Discussion Author: Michael D Wirt
Aneurysmal dilatation of the thoracic aorta can occur in a symmetric/longitudinal (fusiform) fashion or in a more eccentric-focal (saccular) configuration. Fusiform dilatation of the aorta when the diameter is larger than the mean, but less than two standard deviations above the mean for that segment (where mean values for the aortic root, ascending and descending aorta are 3.7 cm, 3.2 cm and 2.5 cm respectively (1)).
The generally accepted definition of aneurysm is an aortic diameter greater than 1.5 times normal. Aneurysmal dilatation of the thoracic aorta occurs when the diameter of the ascending aorta is > 5cm or of the descending aorta is >4cm (2). Aneurysms can be classified as true, involving all three layers of the aortic wall (tend to be fusiform) or false, where the intima and media are involved (tend to be saccular). Most thoracic aortic aneurysms are asymptomatic, fusiform in configuration and secondary to atherosclerosis (2).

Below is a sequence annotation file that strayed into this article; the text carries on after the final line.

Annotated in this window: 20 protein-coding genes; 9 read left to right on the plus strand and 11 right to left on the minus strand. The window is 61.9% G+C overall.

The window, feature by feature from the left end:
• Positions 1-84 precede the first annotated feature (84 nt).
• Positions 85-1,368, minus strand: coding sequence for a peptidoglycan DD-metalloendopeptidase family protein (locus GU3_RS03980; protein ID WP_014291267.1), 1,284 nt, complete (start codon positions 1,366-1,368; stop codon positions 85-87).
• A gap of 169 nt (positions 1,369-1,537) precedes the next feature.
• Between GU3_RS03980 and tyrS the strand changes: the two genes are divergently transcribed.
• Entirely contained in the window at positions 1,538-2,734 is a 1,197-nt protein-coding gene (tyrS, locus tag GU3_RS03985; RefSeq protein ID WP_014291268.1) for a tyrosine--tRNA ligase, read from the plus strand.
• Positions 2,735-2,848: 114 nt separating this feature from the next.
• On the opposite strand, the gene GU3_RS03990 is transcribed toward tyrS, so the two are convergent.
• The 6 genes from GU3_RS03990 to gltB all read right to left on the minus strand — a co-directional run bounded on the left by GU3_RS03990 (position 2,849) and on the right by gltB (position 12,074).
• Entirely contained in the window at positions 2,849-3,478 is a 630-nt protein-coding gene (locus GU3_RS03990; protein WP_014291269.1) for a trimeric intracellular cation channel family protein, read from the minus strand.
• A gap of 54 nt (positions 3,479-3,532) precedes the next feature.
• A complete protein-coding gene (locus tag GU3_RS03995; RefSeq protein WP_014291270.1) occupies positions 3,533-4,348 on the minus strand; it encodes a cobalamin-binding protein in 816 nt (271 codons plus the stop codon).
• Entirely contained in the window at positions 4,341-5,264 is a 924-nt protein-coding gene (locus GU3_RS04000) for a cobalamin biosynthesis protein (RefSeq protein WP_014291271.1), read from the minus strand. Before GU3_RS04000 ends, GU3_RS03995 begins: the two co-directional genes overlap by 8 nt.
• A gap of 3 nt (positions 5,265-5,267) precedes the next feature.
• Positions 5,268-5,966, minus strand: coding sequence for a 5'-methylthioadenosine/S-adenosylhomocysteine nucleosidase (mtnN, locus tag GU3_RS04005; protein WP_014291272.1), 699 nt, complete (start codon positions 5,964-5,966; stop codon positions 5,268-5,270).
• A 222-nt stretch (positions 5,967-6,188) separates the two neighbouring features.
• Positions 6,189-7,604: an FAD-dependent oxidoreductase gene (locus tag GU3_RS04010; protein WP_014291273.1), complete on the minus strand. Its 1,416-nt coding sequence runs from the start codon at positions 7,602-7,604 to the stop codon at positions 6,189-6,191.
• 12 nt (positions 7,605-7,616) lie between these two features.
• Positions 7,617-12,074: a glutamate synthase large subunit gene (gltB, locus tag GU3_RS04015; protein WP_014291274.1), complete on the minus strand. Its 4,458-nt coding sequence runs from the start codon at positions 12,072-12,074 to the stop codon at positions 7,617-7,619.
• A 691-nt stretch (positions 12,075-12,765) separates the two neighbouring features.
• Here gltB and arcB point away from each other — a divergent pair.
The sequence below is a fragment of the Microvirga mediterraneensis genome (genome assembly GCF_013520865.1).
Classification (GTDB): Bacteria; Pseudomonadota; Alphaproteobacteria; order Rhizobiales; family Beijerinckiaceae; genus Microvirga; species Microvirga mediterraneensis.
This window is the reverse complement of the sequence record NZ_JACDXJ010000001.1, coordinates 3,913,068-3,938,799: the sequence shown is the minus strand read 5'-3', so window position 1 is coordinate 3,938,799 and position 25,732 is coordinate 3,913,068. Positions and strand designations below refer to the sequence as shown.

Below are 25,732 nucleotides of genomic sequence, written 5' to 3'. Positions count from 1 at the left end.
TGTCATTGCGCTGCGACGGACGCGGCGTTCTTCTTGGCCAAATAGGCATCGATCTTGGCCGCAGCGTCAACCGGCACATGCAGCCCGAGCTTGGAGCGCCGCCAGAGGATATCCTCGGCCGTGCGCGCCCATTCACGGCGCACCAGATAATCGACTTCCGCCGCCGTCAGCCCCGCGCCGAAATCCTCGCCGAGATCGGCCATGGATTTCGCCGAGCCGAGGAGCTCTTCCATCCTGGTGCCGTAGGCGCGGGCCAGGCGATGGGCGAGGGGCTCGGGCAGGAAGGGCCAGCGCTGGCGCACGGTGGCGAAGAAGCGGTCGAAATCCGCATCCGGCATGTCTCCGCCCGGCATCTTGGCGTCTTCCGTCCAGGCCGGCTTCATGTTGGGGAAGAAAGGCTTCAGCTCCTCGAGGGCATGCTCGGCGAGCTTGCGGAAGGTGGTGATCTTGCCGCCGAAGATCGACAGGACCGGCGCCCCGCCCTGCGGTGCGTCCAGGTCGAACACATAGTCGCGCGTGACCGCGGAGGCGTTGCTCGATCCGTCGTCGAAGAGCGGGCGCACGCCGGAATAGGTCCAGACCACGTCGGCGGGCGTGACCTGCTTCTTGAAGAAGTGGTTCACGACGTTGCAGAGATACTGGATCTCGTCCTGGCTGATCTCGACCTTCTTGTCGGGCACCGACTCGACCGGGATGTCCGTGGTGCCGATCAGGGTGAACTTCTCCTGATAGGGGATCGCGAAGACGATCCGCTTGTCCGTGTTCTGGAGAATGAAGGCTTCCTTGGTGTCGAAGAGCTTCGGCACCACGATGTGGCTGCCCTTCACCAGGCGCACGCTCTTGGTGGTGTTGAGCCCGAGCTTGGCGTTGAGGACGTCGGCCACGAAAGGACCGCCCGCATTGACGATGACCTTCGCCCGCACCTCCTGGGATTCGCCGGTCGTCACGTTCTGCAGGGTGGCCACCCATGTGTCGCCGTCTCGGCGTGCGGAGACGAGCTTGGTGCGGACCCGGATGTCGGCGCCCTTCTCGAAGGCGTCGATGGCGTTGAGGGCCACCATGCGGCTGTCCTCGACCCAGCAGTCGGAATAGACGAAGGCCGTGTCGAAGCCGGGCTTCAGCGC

Additional etiologies include:
Connective tissue diseases (Marfan's and Ehler-Danlos)
Post-traumatic (contained rupture)
Aortitis (Takayasu disease, Giant cell aortitis, Collagen vascular disease (Rheumatoid arthritis, Ankylosing spondylitis).
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